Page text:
Don’t miss the chance to make good silage

Posted on August 30, 2022 in Dairy Performance
By Barry Visser | Most corn planting happened two to four weeks later than normal thanks to April rains and below-average temperatures. Despite the later spring, corn silage harvest is just around the corner, and for a few in outlying areas, it has already begun. A few strategies can help determine when to hit the fields and how to put up the highest quality forage possible.

Growing a forage program from the ground up

Posted on July 20, 2022 in Dairy Performance
Steve Murty, Vita Plus forage specialist, discussed four steps to grow a forage program during his Vita Plus Midwest Dairy Conference presentation.

7 considerations when formulating the heifer’s first TMR

Posted on April 13, 2022 in Dairy Performance
By Dr. Lucas Mitchell On many farms, a TMR presents an effective and efficient way to provide heifers with a complete and balanced ration.  However, if formulated improperly, TMRs can be detrimental to heifer growth and development.  Put the following seven concepts to work to ensure effective formulation of the heifer’s first TMR.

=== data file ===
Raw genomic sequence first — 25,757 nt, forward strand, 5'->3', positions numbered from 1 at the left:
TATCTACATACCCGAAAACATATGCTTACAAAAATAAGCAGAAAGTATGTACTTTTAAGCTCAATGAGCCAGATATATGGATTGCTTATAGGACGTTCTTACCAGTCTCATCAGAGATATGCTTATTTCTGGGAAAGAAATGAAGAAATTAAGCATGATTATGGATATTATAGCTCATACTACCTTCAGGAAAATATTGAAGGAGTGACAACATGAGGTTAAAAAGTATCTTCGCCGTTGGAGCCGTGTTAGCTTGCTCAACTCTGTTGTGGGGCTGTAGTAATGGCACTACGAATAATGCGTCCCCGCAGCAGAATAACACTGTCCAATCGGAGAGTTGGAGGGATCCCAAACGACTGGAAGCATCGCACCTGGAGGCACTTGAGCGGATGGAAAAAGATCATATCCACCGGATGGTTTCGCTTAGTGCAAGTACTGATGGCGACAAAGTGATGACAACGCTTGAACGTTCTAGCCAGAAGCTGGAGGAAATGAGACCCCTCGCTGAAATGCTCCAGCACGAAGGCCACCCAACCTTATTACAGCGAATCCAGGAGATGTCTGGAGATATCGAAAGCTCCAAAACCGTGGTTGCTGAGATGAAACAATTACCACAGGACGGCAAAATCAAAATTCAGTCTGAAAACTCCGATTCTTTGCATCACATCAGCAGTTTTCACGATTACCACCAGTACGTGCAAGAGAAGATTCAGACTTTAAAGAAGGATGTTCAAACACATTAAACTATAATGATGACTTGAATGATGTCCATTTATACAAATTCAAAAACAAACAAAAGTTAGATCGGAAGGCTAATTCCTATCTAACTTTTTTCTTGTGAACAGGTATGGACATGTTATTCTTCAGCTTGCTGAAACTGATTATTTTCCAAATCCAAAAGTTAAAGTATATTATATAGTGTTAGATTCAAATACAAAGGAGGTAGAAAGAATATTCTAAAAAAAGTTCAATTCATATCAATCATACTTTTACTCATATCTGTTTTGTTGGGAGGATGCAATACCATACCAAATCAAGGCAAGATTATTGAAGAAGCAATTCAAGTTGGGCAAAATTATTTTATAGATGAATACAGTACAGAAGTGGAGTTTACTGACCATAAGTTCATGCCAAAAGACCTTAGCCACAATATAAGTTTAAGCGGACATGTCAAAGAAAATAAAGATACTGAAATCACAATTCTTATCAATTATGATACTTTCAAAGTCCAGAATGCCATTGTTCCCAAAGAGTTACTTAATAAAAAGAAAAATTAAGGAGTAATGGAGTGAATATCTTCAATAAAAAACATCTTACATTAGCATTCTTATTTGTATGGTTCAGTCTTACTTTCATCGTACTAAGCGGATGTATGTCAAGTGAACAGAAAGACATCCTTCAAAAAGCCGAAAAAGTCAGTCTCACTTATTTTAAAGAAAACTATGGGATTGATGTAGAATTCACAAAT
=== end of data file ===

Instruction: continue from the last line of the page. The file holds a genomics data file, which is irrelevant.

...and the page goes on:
Making sense of milk fatty acid results

Posted on March 30, 2022 in Dairy Performance
By Stacy Nichols Has your processor offered your farm milk fatty acid analysis?  Milk fatty acids can be economically analyzed with mid-infrared technology, and many processors are beginning to offer this service to farms.  Here’s an overview of milk fatty acids to help you interpret the results.

9 best practices when renewing or adopting feed management technology

Posted on March 22, 2022 in Dairy Performance
By Jon Rasmussen, Vita Plus dairy technology specialist Renewing or adopting feed management technology on your farm does not have to have to be a stressful process.  These nine steps can help simplify the process, clarify your goals and determine what system best meets your needs.

The fall milk slump is still real

Posted on November 1, 2021 in Dairy Performance
Many areas have experienced their first frost of the season or will in the days ahead. For cows, these cooler temperatures are welcome following a summer with near-record heat across much of the Midwest. Despite the more ideal temperatures for cows, farmers find themselves disappointed with milk production this time of year.